ECOT’s founder, William Lager, made an emotional speech bragging that his school has provided more choices for those who have few. Lager didn’t mention, of course, the hundreds of millions of tax dollars the school has been receiving year after year from the state on a per-student basis. Neither did he say anything about the $60 million from last year alone that the Ohio Department of Education says ECOT fraudulently charged the state for students who did not really attend school at ECOT last year. ECOT is trying to avoid paying back the money.

In Ohio, pretty much everybody knows that ECOT is a huge scam, but because Ohio is an all-Republican state without any checks and balances at all, and because William Lager keeps on contributing to the campaign coffers of members of the legislature, no strong law has been passed to stop the ripoff.  And now, in the biennial budget bill the House passed on May 2, nobody will even claim the language that mysteriously appeared to undermine oversight of Ohio’s charter school sector.

Under enormous pressure from the press last year, the legislature did tighten the regulatory process to demand that the online academies must now provide documentation that students are at their computers doing 20 hours per week of work in order to be counted.  ECOT has continued to maintain that it has, as the law has specified for years, been providing 920 hours of curriculum for its students each year. But, says ECOT, the state never asked for attendance records in the past, and the state changed its demands suddenly and illegally.

ECOT has been in court trying to block the new regulations. However a Common Pleas Court rejected ECOT’s demand that the court block the state’s effort to claw back two-thirds of what ECOT was paid last year, when ECOT was able to document the participation of only 6,300 of the 15,300 students the school claimed were enrolled. After ECOT lost its case in Common Pleas Court, ECOT appealed the case.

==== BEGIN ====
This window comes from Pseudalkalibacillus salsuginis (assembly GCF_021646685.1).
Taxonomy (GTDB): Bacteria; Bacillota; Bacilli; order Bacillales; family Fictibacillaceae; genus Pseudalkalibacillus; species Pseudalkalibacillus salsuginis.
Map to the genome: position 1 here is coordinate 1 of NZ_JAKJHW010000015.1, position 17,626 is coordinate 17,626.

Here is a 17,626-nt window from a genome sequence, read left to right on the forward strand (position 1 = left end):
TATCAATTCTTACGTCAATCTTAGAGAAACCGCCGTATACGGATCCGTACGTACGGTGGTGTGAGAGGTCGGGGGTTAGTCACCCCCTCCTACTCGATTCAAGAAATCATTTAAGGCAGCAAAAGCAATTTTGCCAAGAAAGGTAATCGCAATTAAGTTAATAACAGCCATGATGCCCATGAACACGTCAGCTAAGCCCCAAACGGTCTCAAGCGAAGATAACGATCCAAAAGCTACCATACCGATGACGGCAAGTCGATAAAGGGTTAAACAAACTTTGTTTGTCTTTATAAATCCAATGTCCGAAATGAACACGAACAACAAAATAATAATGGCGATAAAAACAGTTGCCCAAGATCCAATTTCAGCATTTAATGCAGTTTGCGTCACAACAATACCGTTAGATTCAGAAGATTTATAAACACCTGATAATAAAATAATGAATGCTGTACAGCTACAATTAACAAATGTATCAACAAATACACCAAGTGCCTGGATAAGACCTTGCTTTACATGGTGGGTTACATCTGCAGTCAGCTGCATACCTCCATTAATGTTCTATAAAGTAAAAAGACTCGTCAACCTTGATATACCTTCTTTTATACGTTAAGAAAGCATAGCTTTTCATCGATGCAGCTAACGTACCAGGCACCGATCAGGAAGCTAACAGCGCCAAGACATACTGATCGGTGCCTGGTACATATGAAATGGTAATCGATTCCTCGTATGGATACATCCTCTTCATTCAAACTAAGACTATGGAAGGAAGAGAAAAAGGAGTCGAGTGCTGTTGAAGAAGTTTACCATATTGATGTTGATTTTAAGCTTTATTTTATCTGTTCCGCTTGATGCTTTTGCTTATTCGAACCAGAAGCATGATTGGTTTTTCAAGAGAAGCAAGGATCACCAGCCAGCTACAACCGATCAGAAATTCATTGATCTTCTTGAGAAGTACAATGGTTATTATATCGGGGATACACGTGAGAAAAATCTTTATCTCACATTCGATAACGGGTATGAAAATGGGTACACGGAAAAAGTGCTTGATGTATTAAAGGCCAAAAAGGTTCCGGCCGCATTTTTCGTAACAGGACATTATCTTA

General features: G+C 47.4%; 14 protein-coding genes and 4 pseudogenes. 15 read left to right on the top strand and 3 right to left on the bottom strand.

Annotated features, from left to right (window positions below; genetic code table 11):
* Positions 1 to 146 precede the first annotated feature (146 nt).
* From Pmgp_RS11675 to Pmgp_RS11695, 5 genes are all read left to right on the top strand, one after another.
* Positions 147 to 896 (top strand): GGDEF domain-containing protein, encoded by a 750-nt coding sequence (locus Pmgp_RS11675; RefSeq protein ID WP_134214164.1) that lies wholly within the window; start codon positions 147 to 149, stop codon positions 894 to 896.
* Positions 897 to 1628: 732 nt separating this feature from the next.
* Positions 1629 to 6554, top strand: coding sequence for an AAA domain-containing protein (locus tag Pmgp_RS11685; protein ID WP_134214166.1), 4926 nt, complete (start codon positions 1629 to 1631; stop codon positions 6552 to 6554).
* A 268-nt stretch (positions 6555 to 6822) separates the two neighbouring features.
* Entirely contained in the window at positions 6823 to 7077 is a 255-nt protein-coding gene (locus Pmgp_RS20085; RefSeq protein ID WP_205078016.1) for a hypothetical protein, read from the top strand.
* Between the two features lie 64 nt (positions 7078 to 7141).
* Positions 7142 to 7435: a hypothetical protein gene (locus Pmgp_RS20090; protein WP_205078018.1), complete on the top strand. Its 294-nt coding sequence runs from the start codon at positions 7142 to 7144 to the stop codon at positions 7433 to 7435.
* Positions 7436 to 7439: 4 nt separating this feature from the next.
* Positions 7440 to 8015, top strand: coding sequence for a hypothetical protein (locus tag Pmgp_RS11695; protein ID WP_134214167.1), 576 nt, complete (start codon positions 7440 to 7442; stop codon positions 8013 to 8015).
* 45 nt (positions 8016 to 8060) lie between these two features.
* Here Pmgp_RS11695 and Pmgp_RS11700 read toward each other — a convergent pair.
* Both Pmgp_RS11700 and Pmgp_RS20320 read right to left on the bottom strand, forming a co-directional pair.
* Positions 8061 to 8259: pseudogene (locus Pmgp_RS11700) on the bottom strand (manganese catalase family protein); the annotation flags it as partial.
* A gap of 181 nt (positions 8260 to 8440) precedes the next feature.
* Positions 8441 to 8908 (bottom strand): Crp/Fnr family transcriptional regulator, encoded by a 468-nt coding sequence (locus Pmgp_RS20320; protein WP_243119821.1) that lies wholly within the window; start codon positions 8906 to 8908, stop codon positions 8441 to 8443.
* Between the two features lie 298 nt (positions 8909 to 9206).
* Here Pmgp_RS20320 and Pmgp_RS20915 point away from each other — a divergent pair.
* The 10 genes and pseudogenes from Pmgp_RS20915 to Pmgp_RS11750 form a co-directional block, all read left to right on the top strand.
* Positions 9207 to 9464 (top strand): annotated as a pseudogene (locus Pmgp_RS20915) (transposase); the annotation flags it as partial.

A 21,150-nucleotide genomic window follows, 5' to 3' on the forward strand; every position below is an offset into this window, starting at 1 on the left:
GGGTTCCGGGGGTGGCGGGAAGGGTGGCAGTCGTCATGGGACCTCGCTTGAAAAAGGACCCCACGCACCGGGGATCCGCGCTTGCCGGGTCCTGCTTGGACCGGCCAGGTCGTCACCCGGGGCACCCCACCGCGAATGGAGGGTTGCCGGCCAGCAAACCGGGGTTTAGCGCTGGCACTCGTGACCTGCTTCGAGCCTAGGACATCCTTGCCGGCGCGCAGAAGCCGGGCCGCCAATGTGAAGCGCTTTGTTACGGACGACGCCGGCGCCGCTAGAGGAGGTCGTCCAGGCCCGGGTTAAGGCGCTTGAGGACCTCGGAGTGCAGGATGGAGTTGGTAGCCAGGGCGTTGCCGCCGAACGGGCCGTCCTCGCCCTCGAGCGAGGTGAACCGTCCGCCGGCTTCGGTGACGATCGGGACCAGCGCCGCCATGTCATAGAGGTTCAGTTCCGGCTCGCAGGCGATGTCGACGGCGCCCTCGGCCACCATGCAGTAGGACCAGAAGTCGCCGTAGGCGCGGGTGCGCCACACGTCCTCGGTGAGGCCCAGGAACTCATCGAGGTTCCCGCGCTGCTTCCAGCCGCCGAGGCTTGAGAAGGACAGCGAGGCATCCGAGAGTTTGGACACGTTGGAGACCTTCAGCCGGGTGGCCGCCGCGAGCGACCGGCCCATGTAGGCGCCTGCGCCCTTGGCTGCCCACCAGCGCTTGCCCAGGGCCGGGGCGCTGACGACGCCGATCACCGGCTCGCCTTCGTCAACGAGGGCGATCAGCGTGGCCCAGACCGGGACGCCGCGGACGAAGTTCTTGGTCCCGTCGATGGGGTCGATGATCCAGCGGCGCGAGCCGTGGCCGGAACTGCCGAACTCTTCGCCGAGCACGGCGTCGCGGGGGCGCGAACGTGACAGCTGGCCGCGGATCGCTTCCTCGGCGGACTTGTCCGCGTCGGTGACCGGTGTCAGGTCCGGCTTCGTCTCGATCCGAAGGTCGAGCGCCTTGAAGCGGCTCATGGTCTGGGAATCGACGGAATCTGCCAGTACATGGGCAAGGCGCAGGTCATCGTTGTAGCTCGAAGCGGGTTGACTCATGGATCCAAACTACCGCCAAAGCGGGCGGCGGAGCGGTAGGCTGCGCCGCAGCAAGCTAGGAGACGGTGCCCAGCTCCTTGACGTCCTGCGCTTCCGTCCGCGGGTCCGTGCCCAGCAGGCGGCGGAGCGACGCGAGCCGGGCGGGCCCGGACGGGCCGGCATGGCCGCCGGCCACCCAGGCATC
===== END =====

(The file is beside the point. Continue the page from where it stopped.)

Working assiduously to bog down the court proceedings, ECOT demanded the removal of appeals court Judge Gary Tyack because he made the mistake of telling the truth in a comment he made about ECOT.  Here’s what Tyack said: “The General Assembly cares more about what Mr. Lager (founder of ECOT) and David Brennan (founder of other large e-schools) think than about what I think, frankly.” “It’s hard to ignore the fact that between the two of them they’ve probably gotten a billion dollars worth of State funds that would have gone to public schools because of their clout. In Russia we call them oligarchs. Here, we don’t call them anything. We call them influential donors.”  Maureen O’Connor, the Chief Justice of the Ohio Supreme Court, refused this week to capitulate to ECOT’s demand that Judge Tyack be removed from the case. The case now moves forward; we must await the final decision of the Court of Appeals.

ECOT not only tried in court to block the state’s crackdown on e-school attendance reporting; it also filed an administrative appeal in the Ohio Department of Education itself. But this week ECOT lost that administrative appeal. On Wednesday, the Ohio Department of Education denied ECOT’s administrative appeal and demanded that that ECOT pay back $60 million in fees it overcharged the state last year. The decision of the Department of Education’s hearing officer is not final; the state school board  still needs to vote to seek recovery of the money. We’ll see how that goes; after all, the Ohio state board of education is dominated by a coalition of elected Republicans and members who have been appointed by Republican Governor John Kasich.